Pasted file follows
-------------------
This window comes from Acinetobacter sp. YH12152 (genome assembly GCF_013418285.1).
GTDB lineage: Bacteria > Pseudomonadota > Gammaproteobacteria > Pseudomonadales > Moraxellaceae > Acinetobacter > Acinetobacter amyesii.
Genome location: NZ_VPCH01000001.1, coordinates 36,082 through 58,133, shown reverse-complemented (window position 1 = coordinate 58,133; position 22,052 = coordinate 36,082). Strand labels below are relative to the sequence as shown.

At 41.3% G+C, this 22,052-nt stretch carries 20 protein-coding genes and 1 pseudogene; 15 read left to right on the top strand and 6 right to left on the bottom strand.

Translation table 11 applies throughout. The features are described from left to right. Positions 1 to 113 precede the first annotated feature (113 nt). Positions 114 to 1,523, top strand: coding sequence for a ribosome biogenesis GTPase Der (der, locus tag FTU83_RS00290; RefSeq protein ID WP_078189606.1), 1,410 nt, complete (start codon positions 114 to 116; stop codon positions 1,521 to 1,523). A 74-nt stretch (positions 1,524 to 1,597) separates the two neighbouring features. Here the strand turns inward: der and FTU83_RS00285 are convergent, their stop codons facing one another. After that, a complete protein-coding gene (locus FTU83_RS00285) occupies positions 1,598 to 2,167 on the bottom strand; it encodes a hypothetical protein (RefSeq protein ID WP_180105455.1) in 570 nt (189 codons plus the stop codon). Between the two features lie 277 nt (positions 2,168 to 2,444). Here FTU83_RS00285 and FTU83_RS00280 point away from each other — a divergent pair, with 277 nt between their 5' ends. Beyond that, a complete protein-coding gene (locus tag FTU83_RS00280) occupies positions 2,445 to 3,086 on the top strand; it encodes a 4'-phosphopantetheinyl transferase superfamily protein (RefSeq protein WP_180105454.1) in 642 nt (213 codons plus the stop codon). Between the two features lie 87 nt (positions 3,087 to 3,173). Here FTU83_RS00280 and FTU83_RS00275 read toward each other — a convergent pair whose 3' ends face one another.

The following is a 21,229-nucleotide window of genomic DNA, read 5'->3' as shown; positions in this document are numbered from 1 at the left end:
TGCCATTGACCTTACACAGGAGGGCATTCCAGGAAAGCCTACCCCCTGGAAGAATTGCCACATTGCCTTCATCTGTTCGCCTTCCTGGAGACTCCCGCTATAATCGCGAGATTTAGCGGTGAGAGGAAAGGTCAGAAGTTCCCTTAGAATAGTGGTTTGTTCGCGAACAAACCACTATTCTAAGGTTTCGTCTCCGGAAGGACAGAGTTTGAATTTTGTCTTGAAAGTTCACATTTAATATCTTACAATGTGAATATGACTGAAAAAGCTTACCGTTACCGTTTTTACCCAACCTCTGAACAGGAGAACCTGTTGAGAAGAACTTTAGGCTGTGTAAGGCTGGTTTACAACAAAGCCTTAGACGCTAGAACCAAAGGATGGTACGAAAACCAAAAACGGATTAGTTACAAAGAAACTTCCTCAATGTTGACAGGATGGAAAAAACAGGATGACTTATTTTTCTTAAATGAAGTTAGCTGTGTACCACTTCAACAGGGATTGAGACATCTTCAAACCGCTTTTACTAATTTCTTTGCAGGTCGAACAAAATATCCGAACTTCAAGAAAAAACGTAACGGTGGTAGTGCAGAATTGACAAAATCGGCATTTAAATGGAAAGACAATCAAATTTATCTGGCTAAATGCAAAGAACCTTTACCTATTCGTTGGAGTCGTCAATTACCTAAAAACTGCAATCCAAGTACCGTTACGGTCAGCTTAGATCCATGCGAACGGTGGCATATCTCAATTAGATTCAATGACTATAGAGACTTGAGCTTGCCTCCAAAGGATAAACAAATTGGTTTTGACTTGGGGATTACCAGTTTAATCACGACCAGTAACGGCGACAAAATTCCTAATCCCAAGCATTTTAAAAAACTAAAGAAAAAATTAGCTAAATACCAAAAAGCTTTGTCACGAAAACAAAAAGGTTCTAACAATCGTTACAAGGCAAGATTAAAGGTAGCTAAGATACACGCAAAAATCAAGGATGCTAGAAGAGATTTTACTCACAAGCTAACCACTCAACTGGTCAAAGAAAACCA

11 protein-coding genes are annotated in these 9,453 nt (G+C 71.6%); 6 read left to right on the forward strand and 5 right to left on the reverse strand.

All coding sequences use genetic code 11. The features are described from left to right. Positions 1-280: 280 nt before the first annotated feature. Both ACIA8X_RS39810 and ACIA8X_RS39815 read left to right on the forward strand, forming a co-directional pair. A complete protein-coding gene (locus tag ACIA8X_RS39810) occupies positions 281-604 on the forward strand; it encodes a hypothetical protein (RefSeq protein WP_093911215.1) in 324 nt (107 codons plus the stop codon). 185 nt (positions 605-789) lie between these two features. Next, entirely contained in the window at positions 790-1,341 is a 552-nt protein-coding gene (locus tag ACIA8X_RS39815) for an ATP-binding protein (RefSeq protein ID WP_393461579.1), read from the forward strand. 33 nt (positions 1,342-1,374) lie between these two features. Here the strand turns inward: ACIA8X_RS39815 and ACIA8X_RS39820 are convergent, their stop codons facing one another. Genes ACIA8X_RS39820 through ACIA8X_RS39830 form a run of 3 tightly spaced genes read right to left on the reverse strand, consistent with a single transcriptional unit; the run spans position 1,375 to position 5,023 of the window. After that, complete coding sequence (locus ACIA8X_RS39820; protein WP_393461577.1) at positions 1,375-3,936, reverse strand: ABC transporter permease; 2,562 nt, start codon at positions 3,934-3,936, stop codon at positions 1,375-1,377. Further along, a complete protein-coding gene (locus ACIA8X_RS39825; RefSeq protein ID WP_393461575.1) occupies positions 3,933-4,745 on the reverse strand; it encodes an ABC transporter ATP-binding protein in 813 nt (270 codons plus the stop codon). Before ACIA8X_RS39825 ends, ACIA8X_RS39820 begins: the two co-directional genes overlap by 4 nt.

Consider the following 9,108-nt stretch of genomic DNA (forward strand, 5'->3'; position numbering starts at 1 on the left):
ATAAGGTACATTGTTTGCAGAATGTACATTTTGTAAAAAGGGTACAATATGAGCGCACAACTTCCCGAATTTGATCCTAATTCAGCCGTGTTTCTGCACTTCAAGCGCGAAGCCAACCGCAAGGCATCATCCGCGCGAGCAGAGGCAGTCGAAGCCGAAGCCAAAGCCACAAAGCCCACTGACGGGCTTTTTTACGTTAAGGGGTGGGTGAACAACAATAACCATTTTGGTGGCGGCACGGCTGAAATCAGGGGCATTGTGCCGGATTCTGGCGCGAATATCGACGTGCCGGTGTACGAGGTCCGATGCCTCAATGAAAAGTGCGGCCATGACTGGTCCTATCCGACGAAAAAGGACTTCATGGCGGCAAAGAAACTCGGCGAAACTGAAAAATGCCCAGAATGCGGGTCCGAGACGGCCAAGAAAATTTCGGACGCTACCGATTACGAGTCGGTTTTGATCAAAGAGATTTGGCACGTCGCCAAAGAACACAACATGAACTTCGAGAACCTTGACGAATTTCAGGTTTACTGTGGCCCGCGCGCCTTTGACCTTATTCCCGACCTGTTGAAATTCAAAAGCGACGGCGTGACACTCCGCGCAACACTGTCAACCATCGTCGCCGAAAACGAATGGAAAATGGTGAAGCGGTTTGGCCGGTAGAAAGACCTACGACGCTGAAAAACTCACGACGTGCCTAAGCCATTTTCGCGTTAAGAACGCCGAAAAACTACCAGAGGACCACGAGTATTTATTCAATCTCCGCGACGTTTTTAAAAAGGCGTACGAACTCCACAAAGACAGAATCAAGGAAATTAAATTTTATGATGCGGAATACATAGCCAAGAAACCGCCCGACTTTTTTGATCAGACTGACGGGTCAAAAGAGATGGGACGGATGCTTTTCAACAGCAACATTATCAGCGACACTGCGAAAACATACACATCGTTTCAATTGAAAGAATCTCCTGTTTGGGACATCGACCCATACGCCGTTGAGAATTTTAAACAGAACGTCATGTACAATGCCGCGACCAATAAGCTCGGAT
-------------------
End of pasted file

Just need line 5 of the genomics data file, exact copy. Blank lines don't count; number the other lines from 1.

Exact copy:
Translation table 11 applies throughout. The features are described from left to right. Positions 1 to 113 precede the first annotated feature (113 nt). Positions 114 to 1,523, top strand: coding sequence for a ribosome biogenesis GTPase Der (der, locus tag FTU83_RS00290; RefSeq protein ID WP_078189606.1), 1,410 nt, complete (start codon positions 114 to 116; stop codon positions 1,521 to 1,523). A 74-nt stretch (positions 1,524 to 1,597) separates the two neighbouring features. Here the strand turns inward: der and FTU83_RS00285 are convergent, their stop codons facing one another. After that, a complete protein-coding gene (locus FTU83_RS00285) occupies positions 1,598 to 2,167 on the bottom strand; it encodes a hypothetical protein (RefSeq protein ID WP_180105455.1) in 570 nt (189 codons plus the stop codon). Between the two features lie 277 nt (positions 2,168 to 2,444). Here FTU83_RS00285 and FTU83_RS00280 point away from each other — a divergent pair, with 277 nt between their 5' ends. Beyond that, a complete protein-coding gene (locus tag FTU83_RS00280) occupies positions 2,445 to 3,086 on the top strand; it encodes a 4'-phosphopantetheinyl transferase superfamily protein (RefSeq protein WP_180105454.1) in 642 nt (213 codons plus the stop codon). Between the two features lie 87 nt (positions 3,087 to 3,173). Here FTU83_RS00280 and FTU83_RS00275 read toward each other — a convergent pair whose 3' ends face one another.